Abstract: Injections of sulfur dioxide into the stratosphere are among several proposed methods of solar radiation management. Such injections could cool the Earth's climate. However, they would significantly alter the dynamics of the stratosphere. We explore here the stratospheric dynamical response to sulfur dioxide injections ∼ 5 km above the tropopause at multiple latitudes (equator, 15° S, 15° N, 30° S and 30° N) using a fully coupled Earth system model, Community Earth System Model, version 1, with the Whole Atmosphere Community Climate Model as its atmospheric component (CESM1(WACCM)). We find that in all simulations, the tropical lower stratosphere warms primarily between 30° S and 30° N, regardless of injection latitude. The quasi-biennial oscillation (QBO) of the tropical zonal wind is altered by the various sulfur dioxide injections. In a simulation with a 12 Tg yr−1 equatorial injection, and with fully interactive chemistry, the QBO period lengthens to ∼ 3.5 years, but never completely disappears. However, in a simulation with specified (or non-interactive) chemical fields, including O3 and prescribed aerosols taken from the interactive simulation, the oscillation is virtually lost. In addition we find that geoengineering does not always lengthen the QBO. We further demonstrate that the QBO period changes from 24 to 12 - 17 months in simulations with sulfur dioxide injections placed poleward of the equator. Our study points to the importance of understanding and verifying of the complex interactions between aerosols, atmospheric dynamics, and atmospheric chemistry as well as understanding the effects of sulfur dioxide injections placed away from the Equator on the QBO.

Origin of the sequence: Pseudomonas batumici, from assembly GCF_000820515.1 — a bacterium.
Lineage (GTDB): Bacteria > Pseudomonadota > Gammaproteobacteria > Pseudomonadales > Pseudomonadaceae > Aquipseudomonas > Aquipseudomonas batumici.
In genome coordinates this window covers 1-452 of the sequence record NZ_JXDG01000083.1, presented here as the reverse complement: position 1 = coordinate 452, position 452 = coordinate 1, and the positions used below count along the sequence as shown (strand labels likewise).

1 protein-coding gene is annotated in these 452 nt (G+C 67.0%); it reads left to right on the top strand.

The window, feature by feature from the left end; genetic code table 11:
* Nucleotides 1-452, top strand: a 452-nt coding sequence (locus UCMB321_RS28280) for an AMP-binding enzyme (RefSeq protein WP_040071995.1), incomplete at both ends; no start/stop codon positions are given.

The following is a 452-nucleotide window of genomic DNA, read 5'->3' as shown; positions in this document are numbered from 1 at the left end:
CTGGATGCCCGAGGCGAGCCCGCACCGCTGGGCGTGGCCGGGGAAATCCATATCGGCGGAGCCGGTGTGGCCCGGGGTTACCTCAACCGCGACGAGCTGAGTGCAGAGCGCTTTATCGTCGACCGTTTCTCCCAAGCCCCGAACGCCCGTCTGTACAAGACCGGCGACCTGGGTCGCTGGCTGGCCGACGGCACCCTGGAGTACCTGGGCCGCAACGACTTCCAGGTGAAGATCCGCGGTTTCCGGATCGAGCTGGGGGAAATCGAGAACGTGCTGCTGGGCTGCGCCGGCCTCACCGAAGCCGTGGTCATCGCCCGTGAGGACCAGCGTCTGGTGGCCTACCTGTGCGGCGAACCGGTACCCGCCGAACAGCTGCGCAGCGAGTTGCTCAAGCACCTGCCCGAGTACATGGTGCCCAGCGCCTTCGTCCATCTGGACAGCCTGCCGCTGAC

PubDate: 2017-11-06T09:50:02.774564-05:
      DOI: 10.1002/2017JD026912
  • Sensitivity of aerosol distribution and climate response to stratospheric
           SO2 injection locations
    • Authors: Simone Tilmes; Jadwiga H. Richter, Michael J. Mills, Ben Kravitz, Douglas G. MacMartin, Francis Vitt, Joseph J. Tribbia, Jean-Francois Lamarque
      Abstract: Injection of SO2 into the stratosphere has been proposed as a method to in part counteract anthropogenic climate change. So far, most studies investigated injections at the equator or in a region in the tropics. Here, we use CESM1(WACCM) to explore the impact of continuous single grid point SO2 injections at 7 different latitudes and 2 altitudes in the stratosphere on aerosol distribution and climate. For each of the 14 locations, 3 different constant SO2 emission rates were tested to identify linearity in aerosol burden, aerosol optical depth, and climate effects. We found that injections at 15° N and 15° S and at 25 km altitude have equal or greater effect on radiation and surface temperature than injections at the equator. Non-equatorial injections transport SO2 and sulfate aerosols more efficiently into middle and high latitudes and result in particles of smaller effective radius and larger aerosol burden in middle and high latitudes. Injections at 15° S produce the largest increase in global average aerosol optical depth, and increase the change in radiative forcing per Tg SO2/yr by about 15% compared to equatorial injections. High altitude injections at 15° N produce the largest reduction in global average temperature of 0.2 degrees per Tg S/yr for the last 7 years of a ten year experiment. Injections at higher altitude are generally more efficient at reducing surface temperature, with the exception of large equatorial injections of at least 12 Tg SO2/yr. These findings have important implications for designing a strategy to counteract global climate change.
      PubDate: 2017-11-06T09:50:01.830357-05:
      DOI: 10.1002/2017JD026888
  • Creating Aerosol Types from CHemistry (CATCH): a new algorithm to extend
           the link between remote sensing and models
    • Authors: K. W. Dawson; N. Meskhidze, S. P. Burton, M. S. Johnson, M. S. Kacenelenbogen, C. A. Hostetler, Y. Hu